Biofuel Isn’t Something New
Humanity discovered how to control fire hundreds of thousands of years ago with wood and dung our primary fuel sources. Tens of thousands of years ago our ancestors discovered that wood could be converted to charcoal. Peat fires to this day are still a principle heating source in parts of the world. And animal dung provides humans living in desert regions with an alternative to wood.
Humanity has also grown crops and converted them to fuel. Olive oil lit the lamps of Greek and Roman antiquity.
The age of whaling provided whale oil for lamps burning in the homes of European and North America well into the 19th century.
I found this Henry Ford quote that goes back to 1925.
“There is enough alcohol in one year’s yield of a hectare of potatoes to drive the machinery necessary to cultivate the field for a hundred years.”
In World War II, Germany took Henry Ford’s advice and partly fueled their transportation and industry using alcohol derived from potatoes.
In that same war Great Britain experimented with grain-derived alcohol as a fuel for its war industries.
To this day 9-10% of human energy consumption comes from the burning of biomass for heating and cooking. And the two primary sources remain animal dung and wood.
The Biofuel Dilemma Today
Creating biofuels today Brazil, the United States, and other countries are using soybeans, corn, sugarcane, sugar beets and other crops instead of potatoes and grain (Germany and Britain’s experiment) to create ethanol, an alcohol-based fuel. The harvesting of these crops for fuel is changing the mix of what farmers in the Western World grow today and will be growing in greater quantities for the forseeable future. That’s because in a world where population growth is driving the need for greater food production, and energy demand is driving biofuel development, farmers are finding themselves asking the following question.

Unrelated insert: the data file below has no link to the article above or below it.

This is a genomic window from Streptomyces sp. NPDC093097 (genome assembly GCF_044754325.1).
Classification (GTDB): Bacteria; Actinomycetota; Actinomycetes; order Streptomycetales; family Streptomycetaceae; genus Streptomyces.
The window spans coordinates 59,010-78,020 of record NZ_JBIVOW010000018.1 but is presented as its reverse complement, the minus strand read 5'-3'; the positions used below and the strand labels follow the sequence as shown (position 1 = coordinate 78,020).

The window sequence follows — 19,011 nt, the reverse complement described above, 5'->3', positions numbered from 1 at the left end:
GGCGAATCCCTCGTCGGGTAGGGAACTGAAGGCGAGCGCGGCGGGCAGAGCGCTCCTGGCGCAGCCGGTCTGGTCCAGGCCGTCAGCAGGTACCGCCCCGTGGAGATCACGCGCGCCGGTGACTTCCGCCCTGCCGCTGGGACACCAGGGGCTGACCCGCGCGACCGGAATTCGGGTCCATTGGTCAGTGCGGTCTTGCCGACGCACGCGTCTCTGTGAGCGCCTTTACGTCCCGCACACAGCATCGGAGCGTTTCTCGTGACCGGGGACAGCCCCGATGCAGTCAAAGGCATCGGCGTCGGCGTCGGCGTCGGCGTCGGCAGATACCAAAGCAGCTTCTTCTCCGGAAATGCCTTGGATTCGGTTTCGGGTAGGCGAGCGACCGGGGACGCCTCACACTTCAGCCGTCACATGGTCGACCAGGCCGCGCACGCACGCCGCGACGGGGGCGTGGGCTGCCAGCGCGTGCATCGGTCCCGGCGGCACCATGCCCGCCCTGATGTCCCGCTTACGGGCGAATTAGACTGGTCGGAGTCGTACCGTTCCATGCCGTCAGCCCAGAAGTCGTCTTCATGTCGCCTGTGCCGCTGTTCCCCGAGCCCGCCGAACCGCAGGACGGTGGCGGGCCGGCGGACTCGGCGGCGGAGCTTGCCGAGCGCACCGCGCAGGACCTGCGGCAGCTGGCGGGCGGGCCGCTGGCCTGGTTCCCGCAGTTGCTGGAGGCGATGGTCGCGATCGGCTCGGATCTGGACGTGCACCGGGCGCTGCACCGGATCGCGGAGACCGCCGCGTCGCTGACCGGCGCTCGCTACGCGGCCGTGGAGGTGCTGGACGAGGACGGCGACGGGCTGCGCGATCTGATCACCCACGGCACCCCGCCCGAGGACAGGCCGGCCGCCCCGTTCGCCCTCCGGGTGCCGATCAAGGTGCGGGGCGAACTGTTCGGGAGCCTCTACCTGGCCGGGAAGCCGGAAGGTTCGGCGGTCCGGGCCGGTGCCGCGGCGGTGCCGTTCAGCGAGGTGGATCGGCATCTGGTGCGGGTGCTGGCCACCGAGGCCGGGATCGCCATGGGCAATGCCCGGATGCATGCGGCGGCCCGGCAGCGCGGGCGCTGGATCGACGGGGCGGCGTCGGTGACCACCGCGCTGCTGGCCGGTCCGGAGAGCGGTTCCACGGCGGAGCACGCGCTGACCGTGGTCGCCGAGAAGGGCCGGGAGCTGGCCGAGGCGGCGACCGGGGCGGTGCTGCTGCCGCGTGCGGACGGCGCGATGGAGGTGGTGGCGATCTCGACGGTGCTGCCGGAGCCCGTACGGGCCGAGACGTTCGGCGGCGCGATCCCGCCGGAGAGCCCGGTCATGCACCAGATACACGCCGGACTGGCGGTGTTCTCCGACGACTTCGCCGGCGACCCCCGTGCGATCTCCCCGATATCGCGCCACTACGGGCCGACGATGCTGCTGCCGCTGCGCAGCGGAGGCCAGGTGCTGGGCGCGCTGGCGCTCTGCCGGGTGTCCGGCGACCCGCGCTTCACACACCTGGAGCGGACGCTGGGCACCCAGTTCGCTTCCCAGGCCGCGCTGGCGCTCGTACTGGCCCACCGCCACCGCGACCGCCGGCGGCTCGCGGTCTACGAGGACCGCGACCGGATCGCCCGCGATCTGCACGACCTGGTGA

“Should I grow more food, feed or biofuel crops?”
The argument for food is obvious. The Developing World lacks the capacity to deliver enough domestically grown food to meet population demand. China, India, most of Africa, Southwest Asia and Russia are net importers of food.
The argument for feed seems obvious as well. The increasing demand for meat and dairy products in the Developing World and the continuing demand in the Developed World represents a thriving export and domestic opportunity for countries such as the United States, Canada, Australia, Argentina and those in Western Europe.
The argument for biofuel is more about geopolitics and security. In the United States and Europe, biofuel production means less dependence on imported oil for energy use. For the United States, corn represents the primary biofuel source. Corn usage for ethanol has increased annually for a number of years at a rate greater than the total national corn yield.
The second largest North American source for biofuel is vegetable oils. One-third of all the Canola grown in Europe and North America is used for industrial lubricants or biodiesel. Soybeans, largely grown for domestic and foreign food consumption, are being converted to oil for industrial use.
In the Farm Foundation Issue Report – What’s Driving food Prices in 2011? it reports on changes in agricultural land use from 2005-2006 to 2010-2011. Most significantly, the top three crops are those being grown for ethanol, biodiesel and industry.
American energy policy contributes dramatically to the growth in demand for biofuels. In 2010 corn-based ethanol production in the United States reached 13 billion gallons. The corn-based ethanol target for 2015 is 15 billion gallons. The U.S. government has set a target of 36 billion gallons by 2022.